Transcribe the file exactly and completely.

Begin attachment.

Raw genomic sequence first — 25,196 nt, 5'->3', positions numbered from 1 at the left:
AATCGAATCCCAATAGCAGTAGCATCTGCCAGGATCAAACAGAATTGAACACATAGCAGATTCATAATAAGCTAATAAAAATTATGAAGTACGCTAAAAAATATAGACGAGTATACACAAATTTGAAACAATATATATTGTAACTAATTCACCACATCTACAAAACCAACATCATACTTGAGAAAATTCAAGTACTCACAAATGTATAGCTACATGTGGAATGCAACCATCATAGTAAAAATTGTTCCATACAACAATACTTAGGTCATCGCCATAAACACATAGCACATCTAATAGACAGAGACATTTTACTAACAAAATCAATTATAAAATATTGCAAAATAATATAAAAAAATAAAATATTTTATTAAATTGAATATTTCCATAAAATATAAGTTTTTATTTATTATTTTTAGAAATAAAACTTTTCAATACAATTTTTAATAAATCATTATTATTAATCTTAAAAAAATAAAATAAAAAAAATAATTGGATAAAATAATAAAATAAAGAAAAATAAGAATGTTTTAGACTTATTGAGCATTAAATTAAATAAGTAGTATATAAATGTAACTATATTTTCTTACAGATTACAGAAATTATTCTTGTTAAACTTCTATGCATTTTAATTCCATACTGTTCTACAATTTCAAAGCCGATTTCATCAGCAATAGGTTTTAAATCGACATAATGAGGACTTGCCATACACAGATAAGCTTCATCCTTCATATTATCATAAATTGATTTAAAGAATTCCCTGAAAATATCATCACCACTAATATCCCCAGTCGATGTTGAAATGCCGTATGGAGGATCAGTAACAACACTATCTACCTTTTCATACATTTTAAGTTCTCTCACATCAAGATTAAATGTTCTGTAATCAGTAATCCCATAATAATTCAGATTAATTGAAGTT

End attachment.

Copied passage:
Raw genomic sequence first — 25,196 nt, 5'->3', positions numbered from 1 at the left:
AATCGAATCCCAATAGCAGTAGCATCTGCCAGGATCAAACAGAATTGAACACATAGCAGATTCATAATAAGCTAATAAAAATTATGAAGTACGCTAAAAAATATAGACGAGTATACACAAATTTGAAACAATATATATTGTAACTAATTCACCACATCTACAAAACCAACATCATACTTGAGAAAATTCAAGTACTCACAAATGTATAGCTACATGTGGAATGCAACCATCATAGTAAAAATTGTTCCATACAACAATACTTAGGTCATCGCCATAAACACATAGCACATCTAATAGACAGAGACATTTTACTAACAAAATCAATTATAAAATATTGCAAAATAATATAAAAAAATAAAATATTTTATTAAATTGAATATTTCCATAAAATATAAGTTTTTATTTATTATTTTTAGAAATAAAACTTTTCAATACAATTTTTAATAAATCATTATTATTAATCTTAAAAAAATAAAATAAAAAAAATAATTGGATAAAATAATAAAATAAAGAAAAATAAGAATGTTTTAGACTTATTGAGCATTAAATTAAATAAGTAGTATATAAATGTAACTATATTTTCTTACAGATTACAGAAATTATTCTTGTTAAACTTCTATGCATTTTAATTCCATACTGTTCTACAATTTCAAAGCCGATTTCATCAGCAATAGGTTTTAAATCGACATAATGAGGACTTGCCATACACAGATAAGCTTCATCCTTCATATTATCATAAATTGATTTAAAGAATTCCCTGAAAATATCATCACCACTAATATCCCCAGTCGATGTTGAAATGCCGTATGGAGGATCAGTAACAACACTATCTACCTTTTCATACATTTTAAGTTCTCTCACATCAAGATTAAATGTTCTGTAATCAGTAATCCCATAATAATTCAGATTAATTGAAGTT